There is that moment when you know it’s inevitable.
You’re going to be sick to your stomach, and nothing can prevent it.
It’s only a matter of time.
And you decide you’d just as soon get it over with.
When that moment of clarity arrives for me — particularly if I’m in a fevered state — I apparently imagine that I can communicate with whatever virus or bug that’s making me ill.
Because about that time, I usually lean over the porcelain and, as though whispering into the ear of my enemy, defiantly mutter something like: “OK, bad boy, bring it on.”
All of this is my way of saying: I don’t want to wait until Nov. 8.
I want to vote tomorrow.
I want to purge myself and get it over with.
For the sake of the future well-being of all of us in this perpetual swing state, I want the ballot I cast tomorrow to include an initiative that legalizes the use of medical marijuana during presidential election years.
Because, if the past few elections are any indicator, between now and Nov. 8, we’re all likely to be living in an increasingly fevered state.
The symptoms appeared long before one of the national conventions set up shop in the House of LeBron. It came when political commercials started buzzing like mosquitoes carrying the Zika virus.
If I’ve gotten the gist of the competing commercials, either Rob Portman is singularly responsible for the globalization of trade and the loss of every Ohio factory job to China, or Ted Strickland is solely responsible for the calamity that descended after the housing market collapsed and the nation was nearly brought to its knees.
Both arguments are, of course, equally fair, which is to say they’re not.
What’s more, they share a time-honored strategy we Ohio voters have become accustomed to as swing-staters.
Hirelings of the people whose identities are obscured in small type at the bottom of the screen identify a series of unrelated facts to tie together.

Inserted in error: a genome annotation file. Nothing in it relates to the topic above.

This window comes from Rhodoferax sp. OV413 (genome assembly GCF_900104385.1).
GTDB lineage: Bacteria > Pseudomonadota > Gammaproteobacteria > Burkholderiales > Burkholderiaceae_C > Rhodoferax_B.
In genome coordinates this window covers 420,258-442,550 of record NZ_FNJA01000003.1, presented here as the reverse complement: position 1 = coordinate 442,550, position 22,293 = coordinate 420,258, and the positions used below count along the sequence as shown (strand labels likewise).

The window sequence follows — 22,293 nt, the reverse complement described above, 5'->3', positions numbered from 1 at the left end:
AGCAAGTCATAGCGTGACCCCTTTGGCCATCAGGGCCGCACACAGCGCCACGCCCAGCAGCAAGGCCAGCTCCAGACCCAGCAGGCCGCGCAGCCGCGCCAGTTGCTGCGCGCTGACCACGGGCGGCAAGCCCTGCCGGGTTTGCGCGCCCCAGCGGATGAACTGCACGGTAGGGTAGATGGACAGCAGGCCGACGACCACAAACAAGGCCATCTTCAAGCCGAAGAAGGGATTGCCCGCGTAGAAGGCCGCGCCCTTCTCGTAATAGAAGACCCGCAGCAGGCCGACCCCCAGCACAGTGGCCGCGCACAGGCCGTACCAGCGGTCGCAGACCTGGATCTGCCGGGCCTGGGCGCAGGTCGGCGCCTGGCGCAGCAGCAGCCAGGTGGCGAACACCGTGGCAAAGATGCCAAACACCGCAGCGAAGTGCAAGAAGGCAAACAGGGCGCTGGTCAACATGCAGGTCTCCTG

The process is much the same as the ancients used when they looked up into the sky and imagined a relationship between stars that, though actually in vastly different parts of the universe, appear to be related with one another, because of the narrow view from earth.
Modern day hirelings then connect the dots to create constellations of lies. Clearly, the facts are there. But the lines that connect them are just that – made-up lines.
Assuming things continue like this, in a few years, I’ll be able to take my grandson out into the back yard on a dark Ohio summer night, angle the political telescope to the right part of the sky and have him identify the constellations.
“Grandpa, I see the Big Fibber, but where’s the Little Fibber?”
“There is no Little Fibber, Atticus.”
OK, time out.
In the midst of the heart-rending social and political chaos of recent weeks, I have found a couple of sources of hope. One has been what I’ve heard on news reports from people who have been witnesses at the various scenes of carnage and their reactions to it.
One, they tend not to be credible witnesses, not spin doctors trying to immediately make some political point of the suffering they’ve witnessed or danger they’ve been in the midst of.
An African-American father and son interviewed after the killings of the police officers in Dallas were as unapologetic about being at the rally as they were effusive in praise of the police who herded them to safety.
As apparent was their genuine concern and worry over one another when they had been separated for a time – the kind of worry that showed on their faces and, for a moment, put me in their places.
Another source of hope for me has been conversations with friends – face to face, not Facebook to Facebook.
I don’t think the conversations have been good just because we’re of like-mind, either. In fact, in one discussion, the opposite was true. It was possible, though, because we felt connected in a way that allowed us to listen rather than argue with one another.
That’s to say, instead of listening to our own voices formulating a counter-argument in our heads, we were able to listen to one another. We had enough faith and patience in one another to hear what was being said during our discussion. We knew we’d be friends after the talk just as we were before.
There’s one person I’m looking forward to talking to I trust enough to help me address nagging doubts I’m almost ashamed to voice.
There is no simple formula here.
We are often so divided in our living situations and circles of acquaintance that friendships with others of different minds and backgrounds seem increasingly rare.
Still, my strategy for the coming months – and maybe beyond that – is to foster my own personal coalitions of sanity, friendship and connection in the face of a world that seems, for the moment, to prefer the opposites.
I’m hoping that will allow me to listen to people who are angry and not respond in anger – and, in the long run, to find beneath that anger some common ground.
But election season is not a season which that often happens.
So, for the first time, I may cast my ballot early, while whispering, “OK, bad boy, bring it on.”
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